The Beginning of the End24.02.2013
I'm Pol and I come from the imaginary fairy tale country of Luxembourg, although I haven't been living there the past 2 years. Instead, I spent the past 21 months in the middle of the Swiss Alps. In this time, I was elected Smile of the Week three times: the first week as Short Term Staff in Spring 2011, last winter for the first time as Long Term Staff and now, pretty much exactly a year later, this honour was again bestowed upon me. So far, there was always a clear reason why I became Smile of the Week. The first one was because, unexperienced as I was as a Shortie, I got a terrible sunburn on the first big day out on the Gemmi Hike'n'Sled. According to my fellow Shorties, I looked like a pink raccoon and apparently this made a lot of people smile, hence my first election.
The second time I got the Smile of the Week was after a party we had in the Kander-Lodge Staff accommodation on Nordic Day and because of some rather interesting developments over the course of that party involving myself, I could collect most votes on that Monday's Thought for the Day. But now, this time I don't really see why I was chosen again. I don't think I was funnier, wittier, more smiley or awesome as I usually am, and with all the Helpers around for Ski Weeks 8 & 9 there were also a lot of other happy people to choose from. As most other Mondays, I also voted for myself (if presidential candidates can do so during elections, I most certainly can do so for Smile of the Week), so that can't be the reason why either. But considering that last week's Smile was Melanie (UK) who, just like me, is leaving KISC two weeks from now, I can see a pity vote pattern there: People think we must be sad to leave and use these last opportunities to make us smile. But weirdly enough, I'm not sad about leaving.
Like everyone who has ever been at KISC, be it as Pinkie or as a guest, I will miss this place a lot. But more than the place itself, I will be missing the people I met and friends I made here. Sure, the mountains are amazing, they make for awesome skiing in Winter and are just waiting to be climbed up or hiked over in the warmer months. And yes, the international atmosphere here is stunning and the different aspects of Scouting I could witness here will never cease to amaze me. In short, I wouldn't want to miss my time and experience here at KISC for the world. But still, the thing I liked about Kandersteg the most are the people - an awesome, crazy bunch of like-minded dudes and dudettes. If it wasn't for KISC, I most certainly would never have met those people and I'm really grateful for the fact that I did. We shared in adventures together, spent our working days and free time together, breathed the same Kandersteg spirit together and shared way too many things to count here without making this more cheesy than it already is. But here's my point: Unlike the mountains here that I won't see for a while either, people can move and travel - it truly is a great thing this ability of motion that humans have if you think about it. With the world and Europe even more so being basically only a global village, visiting people is rather easy and that's why I'm convinced that I'll keep seeing my Pinkie friends in the coming years. And that's a great thing, seeing those guys outside of KISC while at the same time travelling and seeing more of our planet. Already now, I have several trips planned the next few months, visiting other former Pinkies. This will keep me busy until going back to university later this year.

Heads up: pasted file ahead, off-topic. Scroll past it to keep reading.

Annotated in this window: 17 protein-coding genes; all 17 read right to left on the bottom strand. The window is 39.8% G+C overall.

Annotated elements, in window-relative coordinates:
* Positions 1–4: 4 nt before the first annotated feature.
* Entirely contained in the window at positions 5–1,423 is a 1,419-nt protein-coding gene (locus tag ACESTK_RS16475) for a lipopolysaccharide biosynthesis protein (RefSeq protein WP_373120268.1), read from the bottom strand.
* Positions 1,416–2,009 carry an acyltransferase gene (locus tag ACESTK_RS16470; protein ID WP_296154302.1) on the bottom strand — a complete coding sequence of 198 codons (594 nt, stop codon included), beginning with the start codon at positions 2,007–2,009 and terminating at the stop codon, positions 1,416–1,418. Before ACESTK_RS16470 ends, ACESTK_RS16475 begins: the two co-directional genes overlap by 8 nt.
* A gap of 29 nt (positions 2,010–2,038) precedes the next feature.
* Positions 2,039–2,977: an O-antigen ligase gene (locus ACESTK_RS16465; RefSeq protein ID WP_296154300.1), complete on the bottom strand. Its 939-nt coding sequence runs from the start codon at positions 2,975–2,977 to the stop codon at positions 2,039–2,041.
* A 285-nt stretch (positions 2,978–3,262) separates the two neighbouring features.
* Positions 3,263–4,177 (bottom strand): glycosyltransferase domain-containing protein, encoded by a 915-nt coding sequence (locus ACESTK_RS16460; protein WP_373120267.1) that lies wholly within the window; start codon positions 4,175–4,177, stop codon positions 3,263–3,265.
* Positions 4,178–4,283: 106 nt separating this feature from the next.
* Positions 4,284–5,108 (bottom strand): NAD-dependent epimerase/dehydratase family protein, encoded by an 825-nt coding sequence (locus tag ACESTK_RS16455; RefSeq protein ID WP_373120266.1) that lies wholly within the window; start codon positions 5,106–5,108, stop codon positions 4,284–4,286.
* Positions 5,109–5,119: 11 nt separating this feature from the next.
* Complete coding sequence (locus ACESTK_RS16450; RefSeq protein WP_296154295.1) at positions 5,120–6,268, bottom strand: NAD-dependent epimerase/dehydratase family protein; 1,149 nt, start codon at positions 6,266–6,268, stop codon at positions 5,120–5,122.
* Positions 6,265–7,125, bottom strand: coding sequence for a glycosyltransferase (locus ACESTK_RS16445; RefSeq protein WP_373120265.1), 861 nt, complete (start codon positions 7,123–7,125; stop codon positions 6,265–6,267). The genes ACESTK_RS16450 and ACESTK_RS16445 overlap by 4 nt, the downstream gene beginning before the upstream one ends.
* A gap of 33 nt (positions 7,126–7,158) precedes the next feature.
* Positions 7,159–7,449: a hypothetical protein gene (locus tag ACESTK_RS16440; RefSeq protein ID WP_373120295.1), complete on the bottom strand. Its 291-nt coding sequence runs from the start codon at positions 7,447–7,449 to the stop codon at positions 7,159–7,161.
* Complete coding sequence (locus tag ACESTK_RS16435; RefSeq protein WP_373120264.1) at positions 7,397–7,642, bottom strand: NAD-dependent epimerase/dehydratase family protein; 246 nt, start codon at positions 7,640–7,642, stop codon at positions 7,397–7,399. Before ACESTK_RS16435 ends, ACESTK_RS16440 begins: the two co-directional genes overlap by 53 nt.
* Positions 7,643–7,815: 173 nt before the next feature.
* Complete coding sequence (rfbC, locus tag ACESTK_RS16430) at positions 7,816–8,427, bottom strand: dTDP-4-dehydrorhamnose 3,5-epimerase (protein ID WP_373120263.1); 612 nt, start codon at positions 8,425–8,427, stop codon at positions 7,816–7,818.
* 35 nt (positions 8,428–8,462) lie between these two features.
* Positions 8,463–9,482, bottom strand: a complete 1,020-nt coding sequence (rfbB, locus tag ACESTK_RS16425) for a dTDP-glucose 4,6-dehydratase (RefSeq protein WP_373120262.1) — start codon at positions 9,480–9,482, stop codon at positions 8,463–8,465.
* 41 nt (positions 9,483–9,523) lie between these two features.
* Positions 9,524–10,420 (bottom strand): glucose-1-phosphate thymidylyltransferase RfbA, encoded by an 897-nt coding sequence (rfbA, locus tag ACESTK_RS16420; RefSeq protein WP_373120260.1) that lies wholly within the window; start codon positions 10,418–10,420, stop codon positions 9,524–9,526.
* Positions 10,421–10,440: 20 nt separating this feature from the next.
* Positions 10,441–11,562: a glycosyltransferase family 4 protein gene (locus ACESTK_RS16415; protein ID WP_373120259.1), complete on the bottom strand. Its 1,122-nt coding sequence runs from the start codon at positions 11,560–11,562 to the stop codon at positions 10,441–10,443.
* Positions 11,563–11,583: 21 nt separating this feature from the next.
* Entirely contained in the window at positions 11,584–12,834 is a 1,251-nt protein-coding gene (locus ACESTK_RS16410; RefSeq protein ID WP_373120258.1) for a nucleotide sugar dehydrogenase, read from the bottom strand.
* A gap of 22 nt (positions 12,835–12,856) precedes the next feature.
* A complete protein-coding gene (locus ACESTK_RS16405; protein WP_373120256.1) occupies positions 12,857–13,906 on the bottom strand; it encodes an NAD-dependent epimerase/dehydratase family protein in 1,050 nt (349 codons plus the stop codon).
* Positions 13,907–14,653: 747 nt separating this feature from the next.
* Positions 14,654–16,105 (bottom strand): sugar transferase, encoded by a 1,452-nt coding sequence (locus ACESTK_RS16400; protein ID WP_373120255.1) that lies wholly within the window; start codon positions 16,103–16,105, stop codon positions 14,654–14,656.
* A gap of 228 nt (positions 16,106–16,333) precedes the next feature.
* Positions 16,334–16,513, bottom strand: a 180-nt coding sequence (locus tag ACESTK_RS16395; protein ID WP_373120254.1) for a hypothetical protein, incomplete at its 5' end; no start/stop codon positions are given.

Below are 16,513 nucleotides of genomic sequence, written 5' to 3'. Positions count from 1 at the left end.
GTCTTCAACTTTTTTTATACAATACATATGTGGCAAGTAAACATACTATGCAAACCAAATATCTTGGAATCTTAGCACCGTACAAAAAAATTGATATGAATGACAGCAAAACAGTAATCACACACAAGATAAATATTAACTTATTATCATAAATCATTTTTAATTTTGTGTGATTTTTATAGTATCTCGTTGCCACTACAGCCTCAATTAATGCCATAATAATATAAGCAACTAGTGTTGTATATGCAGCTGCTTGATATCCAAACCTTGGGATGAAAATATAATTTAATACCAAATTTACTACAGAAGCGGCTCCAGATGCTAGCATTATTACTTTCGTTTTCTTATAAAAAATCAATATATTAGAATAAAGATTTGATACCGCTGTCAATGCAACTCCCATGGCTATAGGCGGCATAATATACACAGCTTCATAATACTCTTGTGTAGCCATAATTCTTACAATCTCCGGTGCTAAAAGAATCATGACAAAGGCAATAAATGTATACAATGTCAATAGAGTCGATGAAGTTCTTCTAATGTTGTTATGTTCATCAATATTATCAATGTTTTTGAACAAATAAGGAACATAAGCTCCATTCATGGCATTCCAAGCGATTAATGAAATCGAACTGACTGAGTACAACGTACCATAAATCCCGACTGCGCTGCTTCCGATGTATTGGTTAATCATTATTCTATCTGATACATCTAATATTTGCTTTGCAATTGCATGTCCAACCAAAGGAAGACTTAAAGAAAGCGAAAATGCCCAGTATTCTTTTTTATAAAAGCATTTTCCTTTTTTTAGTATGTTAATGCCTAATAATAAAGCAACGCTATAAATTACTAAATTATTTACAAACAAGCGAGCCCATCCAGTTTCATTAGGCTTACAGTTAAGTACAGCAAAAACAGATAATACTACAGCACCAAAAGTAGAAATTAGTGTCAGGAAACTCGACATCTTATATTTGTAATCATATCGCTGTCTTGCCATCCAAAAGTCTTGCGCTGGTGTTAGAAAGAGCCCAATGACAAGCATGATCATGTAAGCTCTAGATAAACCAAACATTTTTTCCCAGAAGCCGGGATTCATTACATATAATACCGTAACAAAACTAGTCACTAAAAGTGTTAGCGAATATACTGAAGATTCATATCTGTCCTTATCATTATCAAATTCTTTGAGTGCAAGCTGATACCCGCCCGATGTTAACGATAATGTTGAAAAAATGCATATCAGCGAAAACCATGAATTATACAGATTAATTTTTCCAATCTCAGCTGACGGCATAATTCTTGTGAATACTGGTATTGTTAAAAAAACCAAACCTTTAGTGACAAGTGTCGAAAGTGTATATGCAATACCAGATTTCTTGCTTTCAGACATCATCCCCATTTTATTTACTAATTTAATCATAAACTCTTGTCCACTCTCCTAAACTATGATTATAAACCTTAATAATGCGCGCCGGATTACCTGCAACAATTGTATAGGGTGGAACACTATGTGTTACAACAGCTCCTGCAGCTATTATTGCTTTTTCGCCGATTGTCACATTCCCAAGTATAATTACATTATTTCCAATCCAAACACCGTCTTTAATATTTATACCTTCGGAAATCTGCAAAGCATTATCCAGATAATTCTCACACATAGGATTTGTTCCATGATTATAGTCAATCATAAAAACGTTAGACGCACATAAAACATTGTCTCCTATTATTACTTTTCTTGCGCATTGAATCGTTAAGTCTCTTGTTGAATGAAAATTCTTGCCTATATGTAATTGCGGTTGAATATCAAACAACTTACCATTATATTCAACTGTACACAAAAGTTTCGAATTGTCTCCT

The other reason, I'm not overly sad, is because I'm really looking forward to the next step in my life. KISC kind of was an unexpected break in my "life's plan" and I don't really know what is going to be next for me. Although this is somehow scary, it's also a great opportunity to have some sort of a blank page ahead of me - I don't know yet what will be written onto that page, but I will enjoy watching text appear on it. And I'm sure while travelling for a bit the next couple of months, I will get plenty of inspiration for this.
And finally, I'm also looking forward to seeing friends back home again that I haven't really seen while I was here and I'm sure there's a lot of catching up to do!
I'm fully aware that once the day is here when I'll step into the car and look back at the valley, driving away, I will have a huge lump in my throat. But I know that I'll take all those great memories with me and that's a very comforting thought!
Pol Felten (LU)